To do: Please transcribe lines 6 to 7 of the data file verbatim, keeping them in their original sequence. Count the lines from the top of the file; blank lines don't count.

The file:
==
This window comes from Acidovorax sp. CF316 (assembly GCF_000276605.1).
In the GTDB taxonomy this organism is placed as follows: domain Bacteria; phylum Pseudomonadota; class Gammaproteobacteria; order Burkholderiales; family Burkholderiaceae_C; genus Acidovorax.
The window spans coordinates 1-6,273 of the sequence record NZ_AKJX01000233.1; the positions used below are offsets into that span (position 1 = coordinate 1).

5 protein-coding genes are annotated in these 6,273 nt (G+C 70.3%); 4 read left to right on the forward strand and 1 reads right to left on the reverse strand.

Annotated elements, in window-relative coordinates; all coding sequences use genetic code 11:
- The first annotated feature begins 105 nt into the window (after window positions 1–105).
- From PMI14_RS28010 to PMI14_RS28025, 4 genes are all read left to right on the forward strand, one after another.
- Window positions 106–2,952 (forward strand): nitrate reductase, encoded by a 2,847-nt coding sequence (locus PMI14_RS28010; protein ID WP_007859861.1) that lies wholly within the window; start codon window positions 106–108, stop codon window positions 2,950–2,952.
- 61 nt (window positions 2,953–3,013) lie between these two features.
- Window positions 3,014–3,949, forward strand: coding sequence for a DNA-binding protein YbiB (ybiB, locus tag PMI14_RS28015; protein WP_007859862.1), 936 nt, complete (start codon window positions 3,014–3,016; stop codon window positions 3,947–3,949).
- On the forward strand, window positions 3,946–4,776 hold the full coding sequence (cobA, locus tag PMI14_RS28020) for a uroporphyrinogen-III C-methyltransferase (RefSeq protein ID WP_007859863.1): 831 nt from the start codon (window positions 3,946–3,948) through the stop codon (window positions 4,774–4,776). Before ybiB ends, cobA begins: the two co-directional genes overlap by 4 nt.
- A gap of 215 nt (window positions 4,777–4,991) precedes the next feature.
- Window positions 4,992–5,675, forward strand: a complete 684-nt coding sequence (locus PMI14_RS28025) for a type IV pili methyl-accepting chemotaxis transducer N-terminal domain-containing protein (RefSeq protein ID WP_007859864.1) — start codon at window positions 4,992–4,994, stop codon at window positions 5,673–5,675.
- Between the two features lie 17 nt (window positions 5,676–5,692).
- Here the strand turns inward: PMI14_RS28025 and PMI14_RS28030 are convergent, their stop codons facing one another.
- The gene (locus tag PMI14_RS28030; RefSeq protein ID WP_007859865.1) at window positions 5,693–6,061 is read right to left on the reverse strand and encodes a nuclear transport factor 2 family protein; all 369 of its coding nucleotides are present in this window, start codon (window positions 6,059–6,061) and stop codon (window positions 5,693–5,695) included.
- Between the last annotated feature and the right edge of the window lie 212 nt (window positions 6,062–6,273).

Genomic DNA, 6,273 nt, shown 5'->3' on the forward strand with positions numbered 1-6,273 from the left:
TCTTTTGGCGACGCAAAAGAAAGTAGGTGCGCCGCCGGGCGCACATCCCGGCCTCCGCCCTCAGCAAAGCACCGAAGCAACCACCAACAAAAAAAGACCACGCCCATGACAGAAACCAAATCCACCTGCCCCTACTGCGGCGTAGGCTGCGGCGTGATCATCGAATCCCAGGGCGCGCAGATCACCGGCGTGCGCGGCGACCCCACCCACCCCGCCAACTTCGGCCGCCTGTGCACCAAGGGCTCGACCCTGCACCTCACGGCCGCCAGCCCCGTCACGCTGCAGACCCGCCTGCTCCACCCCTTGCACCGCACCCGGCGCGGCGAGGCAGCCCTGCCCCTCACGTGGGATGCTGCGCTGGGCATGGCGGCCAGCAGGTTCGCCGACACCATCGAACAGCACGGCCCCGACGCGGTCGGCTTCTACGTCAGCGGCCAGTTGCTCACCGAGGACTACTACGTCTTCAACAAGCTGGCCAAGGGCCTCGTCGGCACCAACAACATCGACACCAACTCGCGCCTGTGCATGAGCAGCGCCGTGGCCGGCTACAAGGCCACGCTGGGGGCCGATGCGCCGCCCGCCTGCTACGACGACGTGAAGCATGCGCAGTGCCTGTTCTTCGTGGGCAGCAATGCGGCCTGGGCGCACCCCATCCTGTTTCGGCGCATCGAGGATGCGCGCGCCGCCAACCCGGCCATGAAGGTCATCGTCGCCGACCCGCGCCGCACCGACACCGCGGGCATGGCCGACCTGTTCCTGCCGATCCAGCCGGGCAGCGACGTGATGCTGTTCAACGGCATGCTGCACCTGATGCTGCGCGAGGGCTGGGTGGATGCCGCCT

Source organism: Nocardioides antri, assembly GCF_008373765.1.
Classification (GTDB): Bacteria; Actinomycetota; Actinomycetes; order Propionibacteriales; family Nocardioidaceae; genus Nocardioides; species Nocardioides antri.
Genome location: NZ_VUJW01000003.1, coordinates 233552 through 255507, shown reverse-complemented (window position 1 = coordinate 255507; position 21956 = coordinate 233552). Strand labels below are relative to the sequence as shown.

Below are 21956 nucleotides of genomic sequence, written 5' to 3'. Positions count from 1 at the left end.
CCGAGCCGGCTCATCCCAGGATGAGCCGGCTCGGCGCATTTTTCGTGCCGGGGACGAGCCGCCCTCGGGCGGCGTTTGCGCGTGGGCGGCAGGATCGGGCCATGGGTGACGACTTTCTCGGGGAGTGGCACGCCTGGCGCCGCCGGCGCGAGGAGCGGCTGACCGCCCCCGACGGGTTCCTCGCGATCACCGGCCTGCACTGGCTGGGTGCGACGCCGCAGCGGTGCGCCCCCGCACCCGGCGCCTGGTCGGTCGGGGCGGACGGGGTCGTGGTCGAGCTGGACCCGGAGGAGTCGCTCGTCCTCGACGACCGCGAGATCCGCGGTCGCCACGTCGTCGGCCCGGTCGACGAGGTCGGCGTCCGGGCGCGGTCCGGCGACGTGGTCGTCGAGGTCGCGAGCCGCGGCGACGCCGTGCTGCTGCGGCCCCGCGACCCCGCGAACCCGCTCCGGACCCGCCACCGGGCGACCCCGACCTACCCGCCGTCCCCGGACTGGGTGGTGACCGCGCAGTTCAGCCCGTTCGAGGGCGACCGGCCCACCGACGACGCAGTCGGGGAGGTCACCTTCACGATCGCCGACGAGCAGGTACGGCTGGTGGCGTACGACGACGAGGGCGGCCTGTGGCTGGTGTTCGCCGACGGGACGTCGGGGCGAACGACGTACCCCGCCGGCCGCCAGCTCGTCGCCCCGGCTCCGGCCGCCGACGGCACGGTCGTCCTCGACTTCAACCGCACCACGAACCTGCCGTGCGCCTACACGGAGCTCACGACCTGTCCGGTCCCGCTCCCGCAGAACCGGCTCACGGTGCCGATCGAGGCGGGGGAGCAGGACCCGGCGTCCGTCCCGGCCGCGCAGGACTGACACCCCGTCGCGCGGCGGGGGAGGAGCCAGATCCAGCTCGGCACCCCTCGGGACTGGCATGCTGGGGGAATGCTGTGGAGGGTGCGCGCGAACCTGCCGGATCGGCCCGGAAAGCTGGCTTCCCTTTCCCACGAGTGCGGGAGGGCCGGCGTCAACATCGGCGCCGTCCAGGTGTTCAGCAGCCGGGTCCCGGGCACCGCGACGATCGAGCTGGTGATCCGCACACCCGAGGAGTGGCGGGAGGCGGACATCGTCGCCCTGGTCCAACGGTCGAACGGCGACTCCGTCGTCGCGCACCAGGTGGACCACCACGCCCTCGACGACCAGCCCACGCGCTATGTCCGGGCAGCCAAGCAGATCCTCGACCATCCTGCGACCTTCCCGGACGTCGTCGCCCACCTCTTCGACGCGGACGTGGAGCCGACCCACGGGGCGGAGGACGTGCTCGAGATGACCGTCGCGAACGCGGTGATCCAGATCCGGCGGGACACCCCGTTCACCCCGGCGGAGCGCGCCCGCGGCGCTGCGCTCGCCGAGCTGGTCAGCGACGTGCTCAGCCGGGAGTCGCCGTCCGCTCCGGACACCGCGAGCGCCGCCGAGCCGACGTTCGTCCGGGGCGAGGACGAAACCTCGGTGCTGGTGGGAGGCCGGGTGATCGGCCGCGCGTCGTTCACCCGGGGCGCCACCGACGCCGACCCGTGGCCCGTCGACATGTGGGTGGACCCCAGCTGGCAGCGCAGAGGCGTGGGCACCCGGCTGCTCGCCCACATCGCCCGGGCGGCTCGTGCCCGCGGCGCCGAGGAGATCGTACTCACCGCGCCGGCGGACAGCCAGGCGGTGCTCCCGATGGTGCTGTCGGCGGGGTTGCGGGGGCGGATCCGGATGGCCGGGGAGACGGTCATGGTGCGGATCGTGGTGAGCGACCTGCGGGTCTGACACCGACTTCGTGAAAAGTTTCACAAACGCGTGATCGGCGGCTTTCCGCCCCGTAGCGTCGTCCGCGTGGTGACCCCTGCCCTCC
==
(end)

- The first annotated feature begins 105 nt into the window (after window positions 1–105).
- From PMI14_RS28010 to PMI14_RS28025, 4 genes are all read left to right on the forward strand, one after another.